There are now regular stories emerging of splits in the cabinet over David Cameron’s “renegotiation”.  UKIP raised concerns over his paucity of ambition long ago.  Now Tory back-benchers — and apparently some Tory Cabinet Ministers — are starting to see the light.


What has he asked for?  Slightly less favourable welfare terms for EU migrants.  Big deal.  That’s fiddling at the margin, and will make no real difference as long as massive wage differentials exist between EU member states.  Theresa May is slightly more realistic, arguing that free movement should be restricted to EU citizens with job offers.  But it’s still nowhere near enough.


We must be able to control our borders.  We must be able to admit applicants on the basis of skills, regardless of country-of-origin.  We cannot tolerate a situation where an unskilled Romanian (even with a job offer) takes precedence over a Canadian brain surgeon, or an Australian nuclear physicist, or an Indian software engineer.  Brussels tells us that free movement in the EU allows employers to choose from a wider talent pool.  No chaps.  You’ve got it wrong.  It restricts us to less than 10% of the world’s population.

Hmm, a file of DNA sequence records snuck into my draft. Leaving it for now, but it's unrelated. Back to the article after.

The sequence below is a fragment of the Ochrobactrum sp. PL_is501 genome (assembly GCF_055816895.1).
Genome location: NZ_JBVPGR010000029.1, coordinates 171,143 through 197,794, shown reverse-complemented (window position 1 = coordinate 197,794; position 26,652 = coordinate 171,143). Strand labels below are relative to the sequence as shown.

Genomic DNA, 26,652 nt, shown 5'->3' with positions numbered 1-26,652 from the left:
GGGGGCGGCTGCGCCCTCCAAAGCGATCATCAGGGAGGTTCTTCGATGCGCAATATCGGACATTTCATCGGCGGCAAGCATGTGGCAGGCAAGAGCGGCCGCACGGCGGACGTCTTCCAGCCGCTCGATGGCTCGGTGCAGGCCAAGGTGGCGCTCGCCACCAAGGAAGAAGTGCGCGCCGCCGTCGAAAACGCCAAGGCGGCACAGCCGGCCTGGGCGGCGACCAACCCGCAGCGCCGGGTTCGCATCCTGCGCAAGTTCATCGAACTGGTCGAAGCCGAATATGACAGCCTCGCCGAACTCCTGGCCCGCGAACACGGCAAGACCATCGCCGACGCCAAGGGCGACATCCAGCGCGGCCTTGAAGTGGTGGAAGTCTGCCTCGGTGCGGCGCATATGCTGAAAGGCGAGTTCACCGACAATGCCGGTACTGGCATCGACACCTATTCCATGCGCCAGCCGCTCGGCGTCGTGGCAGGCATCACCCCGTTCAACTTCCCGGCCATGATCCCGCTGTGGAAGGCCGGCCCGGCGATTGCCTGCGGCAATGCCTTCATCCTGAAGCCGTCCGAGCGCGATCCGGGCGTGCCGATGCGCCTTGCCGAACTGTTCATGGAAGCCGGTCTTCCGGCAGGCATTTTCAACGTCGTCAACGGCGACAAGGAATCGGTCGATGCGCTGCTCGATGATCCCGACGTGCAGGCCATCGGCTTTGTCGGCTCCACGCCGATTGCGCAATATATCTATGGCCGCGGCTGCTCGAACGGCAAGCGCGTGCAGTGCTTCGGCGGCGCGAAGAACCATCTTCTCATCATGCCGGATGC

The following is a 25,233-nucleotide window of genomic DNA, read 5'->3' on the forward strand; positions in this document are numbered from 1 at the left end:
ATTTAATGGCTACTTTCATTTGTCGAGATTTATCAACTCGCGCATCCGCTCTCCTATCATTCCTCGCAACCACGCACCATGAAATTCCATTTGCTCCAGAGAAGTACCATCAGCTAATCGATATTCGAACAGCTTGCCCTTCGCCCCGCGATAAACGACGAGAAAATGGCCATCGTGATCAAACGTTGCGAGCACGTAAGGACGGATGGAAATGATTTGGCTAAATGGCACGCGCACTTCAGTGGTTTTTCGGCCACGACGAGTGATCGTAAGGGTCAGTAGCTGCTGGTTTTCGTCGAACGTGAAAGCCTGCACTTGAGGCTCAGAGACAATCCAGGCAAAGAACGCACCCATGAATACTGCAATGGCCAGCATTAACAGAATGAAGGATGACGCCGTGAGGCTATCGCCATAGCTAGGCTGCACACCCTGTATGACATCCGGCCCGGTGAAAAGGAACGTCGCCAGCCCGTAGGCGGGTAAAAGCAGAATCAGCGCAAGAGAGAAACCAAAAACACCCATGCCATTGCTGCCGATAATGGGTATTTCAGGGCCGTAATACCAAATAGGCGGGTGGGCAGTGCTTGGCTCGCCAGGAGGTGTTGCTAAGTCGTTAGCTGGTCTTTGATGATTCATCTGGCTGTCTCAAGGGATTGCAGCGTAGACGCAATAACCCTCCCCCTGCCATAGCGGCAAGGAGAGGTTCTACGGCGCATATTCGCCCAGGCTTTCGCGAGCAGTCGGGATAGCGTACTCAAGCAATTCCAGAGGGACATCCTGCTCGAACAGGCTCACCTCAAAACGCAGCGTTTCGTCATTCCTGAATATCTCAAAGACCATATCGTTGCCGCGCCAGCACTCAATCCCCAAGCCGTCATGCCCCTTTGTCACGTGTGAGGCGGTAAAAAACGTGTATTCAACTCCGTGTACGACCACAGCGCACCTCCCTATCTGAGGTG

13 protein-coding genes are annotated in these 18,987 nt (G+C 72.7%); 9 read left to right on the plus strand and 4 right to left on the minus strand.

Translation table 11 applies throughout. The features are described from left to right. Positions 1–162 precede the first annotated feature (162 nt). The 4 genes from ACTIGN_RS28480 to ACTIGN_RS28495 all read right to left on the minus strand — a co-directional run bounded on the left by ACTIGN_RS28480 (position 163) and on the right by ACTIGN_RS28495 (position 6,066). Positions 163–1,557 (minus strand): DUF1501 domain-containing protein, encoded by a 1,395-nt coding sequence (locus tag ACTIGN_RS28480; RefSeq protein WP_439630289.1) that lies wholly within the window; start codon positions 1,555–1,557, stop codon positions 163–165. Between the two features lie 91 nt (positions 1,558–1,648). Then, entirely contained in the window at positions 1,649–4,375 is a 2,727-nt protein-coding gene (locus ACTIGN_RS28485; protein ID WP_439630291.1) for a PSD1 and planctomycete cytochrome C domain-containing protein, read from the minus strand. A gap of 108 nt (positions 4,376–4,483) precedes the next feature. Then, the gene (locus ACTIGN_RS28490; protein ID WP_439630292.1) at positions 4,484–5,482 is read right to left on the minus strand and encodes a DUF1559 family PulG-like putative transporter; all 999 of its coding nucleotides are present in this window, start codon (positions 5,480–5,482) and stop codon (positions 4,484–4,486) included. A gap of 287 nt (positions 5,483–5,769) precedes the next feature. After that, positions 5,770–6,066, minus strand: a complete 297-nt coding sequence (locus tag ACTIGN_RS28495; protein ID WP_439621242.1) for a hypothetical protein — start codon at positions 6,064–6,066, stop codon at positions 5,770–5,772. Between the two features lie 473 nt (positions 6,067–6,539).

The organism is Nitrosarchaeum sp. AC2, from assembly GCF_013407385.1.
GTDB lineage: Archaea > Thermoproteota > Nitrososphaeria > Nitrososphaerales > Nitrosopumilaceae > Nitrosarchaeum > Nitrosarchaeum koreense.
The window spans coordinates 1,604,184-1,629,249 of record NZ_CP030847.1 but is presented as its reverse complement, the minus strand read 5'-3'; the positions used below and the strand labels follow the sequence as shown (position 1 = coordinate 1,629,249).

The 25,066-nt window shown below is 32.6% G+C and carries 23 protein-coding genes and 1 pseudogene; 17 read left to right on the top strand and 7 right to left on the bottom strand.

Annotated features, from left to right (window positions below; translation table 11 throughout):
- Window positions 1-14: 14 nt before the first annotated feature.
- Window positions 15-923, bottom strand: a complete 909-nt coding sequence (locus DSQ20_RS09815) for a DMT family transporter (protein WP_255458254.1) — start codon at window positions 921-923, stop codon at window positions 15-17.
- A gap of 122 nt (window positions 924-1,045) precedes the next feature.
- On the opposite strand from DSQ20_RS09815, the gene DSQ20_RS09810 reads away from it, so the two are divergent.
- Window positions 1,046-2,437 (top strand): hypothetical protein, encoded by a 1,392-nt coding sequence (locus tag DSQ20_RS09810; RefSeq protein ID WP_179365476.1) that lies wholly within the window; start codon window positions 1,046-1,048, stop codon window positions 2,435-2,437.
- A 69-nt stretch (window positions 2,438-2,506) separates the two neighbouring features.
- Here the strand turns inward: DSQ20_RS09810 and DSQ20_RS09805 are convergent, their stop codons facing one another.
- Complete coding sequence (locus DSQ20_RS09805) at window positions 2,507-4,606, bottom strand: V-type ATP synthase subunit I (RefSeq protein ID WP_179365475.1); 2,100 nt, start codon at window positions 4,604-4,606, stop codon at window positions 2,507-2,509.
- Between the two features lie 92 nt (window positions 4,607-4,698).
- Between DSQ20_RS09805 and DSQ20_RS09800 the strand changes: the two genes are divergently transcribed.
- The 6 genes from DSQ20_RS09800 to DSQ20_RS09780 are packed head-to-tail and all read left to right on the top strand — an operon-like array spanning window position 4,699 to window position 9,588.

Then the euro-zone.  Just recently, the risk of a eurozone/non-eurozone split (in which the larger eurozone will have a structural majority) has emerged as a threat.  Indeed it is, and we need action to resolve it.  But that doesn’t address all the other problems of the EU that have been with us for decades.


What about employment law?  Energy policy?  The right to make our own trade deals?  Agriculture?  Fisheries?  An independent British judiciary, free of interference from Brussels or Strasbourg?  Cameron hasn’t even raised these issues, so far as we know.


There also seems to be increasing pressure amongst Tory MPs to prevent the government using public money for the YES campaign.  When the referendum comes, Cameron’s renegotiation will be clearly seen as a mere PR exercise, with no substance.  I think we’ll see rather large numbers of Tory MPs, and activists — and also some Labour MPs and activists — enthusiastically embracing the NO campaign.

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